Completely Subjective: Charles Simic’s “So Early in the Morning”

Published in The Paris Review of Fall 2013 Charles Simic’s “So Early in the Morning” shows Simic’s emotion and reaction to the recent passing of friend. Simic was born in Yugoslavia and emigrated to the United States as a teenager. He spent the first eleven years of his life living through World War II and uses his experiences to compose poems about the physical and spiritual poverty of modern life. He says the inspiration for this poem is about his many friends passing away in recent years. When I first read this poem it stood out to me more than any of the other poems I had read because of its interesting first stanza which made me intrigued to read the rest of the poem.

This poem stood out to me more than others in the 2015 BAP volume because it described the death of a close friend or loved one. I have never experienced death on a personal level in my life and this poem shows the grief of someone who has recently lost a loved one. Simic is depicting “a friend at death’s door” as someone close to him who is about to die, this is the main idea for the rest of the poem. How life is “cruel and beautiful” at the same time. The cruel part is at the end, when life is over and you have lived out your full life. The beauty is all the stuff between birth and death, all the things you do in life and everything you become as a human of society is the beauty of life itself.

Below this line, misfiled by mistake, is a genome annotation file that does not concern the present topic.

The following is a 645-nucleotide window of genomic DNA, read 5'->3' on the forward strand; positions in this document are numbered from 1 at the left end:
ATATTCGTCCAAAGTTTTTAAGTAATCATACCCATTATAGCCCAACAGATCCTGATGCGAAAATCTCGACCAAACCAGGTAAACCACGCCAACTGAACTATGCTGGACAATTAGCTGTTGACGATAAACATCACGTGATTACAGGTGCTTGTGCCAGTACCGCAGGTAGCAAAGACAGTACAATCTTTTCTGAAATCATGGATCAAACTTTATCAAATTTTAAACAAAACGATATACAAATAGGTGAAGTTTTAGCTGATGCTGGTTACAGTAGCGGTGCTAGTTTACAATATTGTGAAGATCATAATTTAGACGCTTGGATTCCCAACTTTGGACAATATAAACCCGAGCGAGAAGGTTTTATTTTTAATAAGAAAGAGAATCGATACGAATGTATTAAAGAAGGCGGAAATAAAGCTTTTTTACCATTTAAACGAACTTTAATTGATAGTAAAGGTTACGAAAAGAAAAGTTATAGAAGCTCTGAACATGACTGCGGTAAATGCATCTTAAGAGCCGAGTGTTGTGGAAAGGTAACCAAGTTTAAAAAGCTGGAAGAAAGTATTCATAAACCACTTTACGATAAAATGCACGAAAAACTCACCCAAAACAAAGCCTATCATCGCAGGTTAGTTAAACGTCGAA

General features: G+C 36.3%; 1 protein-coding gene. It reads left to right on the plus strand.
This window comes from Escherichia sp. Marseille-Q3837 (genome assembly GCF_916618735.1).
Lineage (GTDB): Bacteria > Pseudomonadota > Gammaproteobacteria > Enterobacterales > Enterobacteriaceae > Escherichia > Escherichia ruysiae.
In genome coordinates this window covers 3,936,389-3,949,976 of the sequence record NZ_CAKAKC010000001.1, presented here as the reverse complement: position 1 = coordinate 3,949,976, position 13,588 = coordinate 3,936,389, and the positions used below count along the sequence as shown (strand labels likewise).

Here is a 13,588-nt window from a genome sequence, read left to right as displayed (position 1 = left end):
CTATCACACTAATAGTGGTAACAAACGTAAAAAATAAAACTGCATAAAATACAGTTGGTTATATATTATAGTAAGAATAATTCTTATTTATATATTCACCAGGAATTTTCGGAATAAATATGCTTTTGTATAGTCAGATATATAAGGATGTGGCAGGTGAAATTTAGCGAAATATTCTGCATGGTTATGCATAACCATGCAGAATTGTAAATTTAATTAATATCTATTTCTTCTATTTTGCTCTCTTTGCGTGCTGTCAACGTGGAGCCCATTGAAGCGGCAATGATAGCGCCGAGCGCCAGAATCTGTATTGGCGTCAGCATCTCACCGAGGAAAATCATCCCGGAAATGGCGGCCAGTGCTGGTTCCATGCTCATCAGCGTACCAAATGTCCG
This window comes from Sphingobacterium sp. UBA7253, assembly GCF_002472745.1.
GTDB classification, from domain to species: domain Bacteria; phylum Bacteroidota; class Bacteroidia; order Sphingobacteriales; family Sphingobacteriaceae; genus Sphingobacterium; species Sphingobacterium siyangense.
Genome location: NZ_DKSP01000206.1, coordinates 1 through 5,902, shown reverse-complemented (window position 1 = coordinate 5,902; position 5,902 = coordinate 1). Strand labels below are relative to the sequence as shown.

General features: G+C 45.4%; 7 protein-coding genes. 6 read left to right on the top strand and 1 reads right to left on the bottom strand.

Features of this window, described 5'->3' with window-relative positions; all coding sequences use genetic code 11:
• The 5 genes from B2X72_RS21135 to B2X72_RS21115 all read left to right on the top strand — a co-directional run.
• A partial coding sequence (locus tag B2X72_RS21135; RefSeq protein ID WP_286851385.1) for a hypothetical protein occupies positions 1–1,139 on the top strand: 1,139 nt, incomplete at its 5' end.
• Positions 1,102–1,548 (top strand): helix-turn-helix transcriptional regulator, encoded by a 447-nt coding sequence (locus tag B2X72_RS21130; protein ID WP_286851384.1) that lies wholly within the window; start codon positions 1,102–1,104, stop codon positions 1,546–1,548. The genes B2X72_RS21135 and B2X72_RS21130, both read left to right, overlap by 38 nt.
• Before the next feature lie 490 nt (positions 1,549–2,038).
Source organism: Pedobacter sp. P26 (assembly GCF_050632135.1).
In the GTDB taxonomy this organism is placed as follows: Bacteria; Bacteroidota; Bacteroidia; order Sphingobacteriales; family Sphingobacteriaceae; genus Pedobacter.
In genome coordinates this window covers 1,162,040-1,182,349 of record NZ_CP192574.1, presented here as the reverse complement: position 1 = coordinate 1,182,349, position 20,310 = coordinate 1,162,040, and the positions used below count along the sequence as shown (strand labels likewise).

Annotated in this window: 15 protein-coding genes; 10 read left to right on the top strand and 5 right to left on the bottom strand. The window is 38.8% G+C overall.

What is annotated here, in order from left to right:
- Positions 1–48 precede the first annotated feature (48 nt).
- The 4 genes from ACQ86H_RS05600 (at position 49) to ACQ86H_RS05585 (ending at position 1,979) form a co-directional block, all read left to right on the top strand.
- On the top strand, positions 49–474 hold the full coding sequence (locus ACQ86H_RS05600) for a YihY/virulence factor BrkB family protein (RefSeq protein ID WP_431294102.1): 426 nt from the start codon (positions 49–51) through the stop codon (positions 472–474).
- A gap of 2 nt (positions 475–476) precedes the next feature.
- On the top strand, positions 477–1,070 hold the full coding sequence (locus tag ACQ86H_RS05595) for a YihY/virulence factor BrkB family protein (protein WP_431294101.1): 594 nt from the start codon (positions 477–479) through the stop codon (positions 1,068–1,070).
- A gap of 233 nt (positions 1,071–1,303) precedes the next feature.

This idea that Simic displays is one that I have not experienced yet in my lifetime, which gives me a disadvantage when making a personal connection to the deeper meaning of this poem. I am very close with my family and a death of anyone would be a large loss in my life, just like how Simic shows how he feels about the death of his good friend.

Simic displays the idea about “life being both cruel and beautiful” in this poem. He gives examples contrasting the two within society. He shows the beauty of life as “a dog free from his chain”, which I believe is saying that the dog can now roam free and explore everything and anything he wants to. On the flip side he explains the cruelty of life by describing the dog “searching through a neighbor’s trash can”. This contrasting life idea that Simic uses enables the reader to understand the separate sides of life.

I believe that things happen for a reason in life, whether it be for better or for worse. And that the things we experience over a lifetime are memories that people cherish. Simic’s friend is “at death’s door” which makes him think of “the memory of the night we spent together”. Memories are the history of someone’s life, everything they experience and do becomes a memory. People sometimes get angry or upset at the world and blame it for a tragedy or bad occurrence. But something that Simic keys in on is how after the death of his friend he remembered all the memories of the good times with that person, and how “[he] had so much love in [his] heart afterward”. This proves how Simic views the world and how his reaction to death brought him joyful memories and love.

The passing of close friends and family usually takes a big toll on people’s lives because they have to adjust to life without them. This intensifies life and usually is a very emotional period in people’s lives. Going through grief and struggling to move on from the death of someone who matters to you. Within Simic’s “So Early in the Morning” he displays emotion and confidence that people would “understand [his] madness” about losing someone he loved. He turned an overwhelming experience into a way of showing how society views life. Between seeing the beauty and cruelty of life Simic comes to the realization that life moves on and all that remains of his “friend at death’s door” are memories and love.


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